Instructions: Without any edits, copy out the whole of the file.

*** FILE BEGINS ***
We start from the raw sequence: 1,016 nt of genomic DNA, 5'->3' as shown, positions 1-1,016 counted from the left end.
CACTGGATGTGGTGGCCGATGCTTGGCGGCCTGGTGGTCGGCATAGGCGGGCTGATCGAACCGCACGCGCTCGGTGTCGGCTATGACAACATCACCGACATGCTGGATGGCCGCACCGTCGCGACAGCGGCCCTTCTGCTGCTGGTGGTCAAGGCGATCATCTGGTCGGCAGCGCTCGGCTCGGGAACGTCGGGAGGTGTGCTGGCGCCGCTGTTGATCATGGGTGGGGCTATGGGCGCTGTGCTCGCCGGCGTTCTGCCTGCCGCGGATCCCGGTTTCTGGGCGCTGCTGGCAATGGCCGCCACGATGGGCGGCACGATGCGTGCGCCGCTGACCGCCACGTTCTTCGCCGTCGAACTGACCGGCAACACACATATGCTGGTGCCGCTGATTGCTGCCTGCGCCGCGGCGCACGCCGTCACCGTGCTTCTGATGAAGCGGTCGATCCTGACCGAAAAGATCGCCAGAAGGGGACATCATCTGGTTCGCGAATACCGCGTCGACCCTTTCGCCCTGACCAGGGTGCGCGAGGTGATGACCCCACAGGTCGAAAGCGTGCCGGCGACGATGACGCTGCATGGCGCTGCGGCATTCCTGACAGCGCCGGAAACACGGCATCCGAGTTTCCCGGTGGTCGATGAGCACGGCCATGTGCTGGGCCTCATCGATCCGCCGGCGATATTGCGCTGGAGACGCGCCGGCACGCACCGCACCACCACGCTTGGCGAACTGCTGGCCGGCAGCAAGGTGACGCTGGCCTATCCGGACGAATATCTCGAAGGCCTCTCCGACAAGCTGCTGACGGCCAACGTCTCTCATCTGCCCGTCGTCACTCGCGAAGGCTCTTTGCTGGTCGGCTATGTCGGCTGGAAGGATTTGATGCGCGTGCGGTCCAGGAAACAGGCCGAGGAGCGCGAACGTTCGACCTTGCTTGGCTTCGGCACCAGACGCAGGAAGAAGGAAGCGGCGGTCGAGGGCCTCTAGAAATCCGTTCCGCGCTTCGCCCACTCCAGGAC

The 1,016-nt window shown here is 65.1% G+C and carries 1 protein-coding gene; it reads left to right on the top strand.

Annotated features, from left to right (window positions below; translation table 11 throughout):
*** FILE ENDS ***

We start from the raw sequence: 1,016 nt of genomic DNA, 5'->3' as shown, positions 1-1,016 counted from the left end.
CACTGGATGTGGTGGCCGATGCTTGGCGGCCTGGTGGTCGGCATAGGCGGGCTGATCGAACCGCACGCGCTCGGTGTCGGCTATGACAACATCACCGACATGCTGGATGGCCGCACCGTCGCGACAGCGGCCCTTCTGCTGCTGGTGGTCAAGGCGATCATCTGGTCGGCAGCGCTCGGCTCGGGAACGTCGGGAGGTGTGCTGGCGCCGCTGTTGATCATGGGTGGGGCTATGGGCGCTGTGCTCGCCGGCGTTCTGCCTGCCGCGGATCCCGGTTTCTGGGCGCTGCTGGCAATGGCCGCCACGATGGGCGGCACGATGCGTGCGCCGCTGACCGCCACGTTCTTCGCCGTCGAACTGACCGGCAACACACATATGCTGGTGCCGCTGATTGCTGCCTGCGCCGCGGCGCACGCCGTCACCGTGCTTCTGATGAAGCGGTCGATCCTGACCGAAAAGATCGCCAGAAGGGGACATCATCTGGTTCGCGAATACCGCGTCGACCCTTTCGCCCTGACCAGGGTGCGCGAGGTGATGACCCCACAGGTCGAAAGCGTGCCGGCGACGATGACGCTGCATGGCGCTGCGGCATTCCTGACAGCGCCGGAAACACGGCATCCGAGTTTCCCGGTGGTCGATGAGCACGGCCATGTGCTGGGCCTCATCGATCCGCCGGCGATATTGCGCTGGAGACGCGCCGGCACGCACCGCACCACCACGCTTGGCGAACTGCTGGCCGGCAGCAAGGTGACGCTGGCCTATCCGGACGAATATCTCGAAGGCCTCTCCGACAAGCTGCTGACGGCCAACGTCTCTCATCTGCCCGTCGTCACTCGCGAAGGCTCTTTGCTGGTCGGCTATGTCGGCTGGAAGGATTTGATGCGCGTGCGGTCCAGGAAACAGGCCGAGGAGCGCGAACGTTCGACCTTGCTTGGCTTCGGCACCAGACGCAGGAAGAAGGAAGCGGCGGTCGAGGGCCTCTAGAAATCCGTTCCGCGCTTCGCCCACTCCAGGAC

The 1,016-nt window shown here is 65.1% G+C and carries 1 protein-coding gene; it reads left to right on the top strand.

Annotated features, from left to right (window positions below; translation table 11 throughout):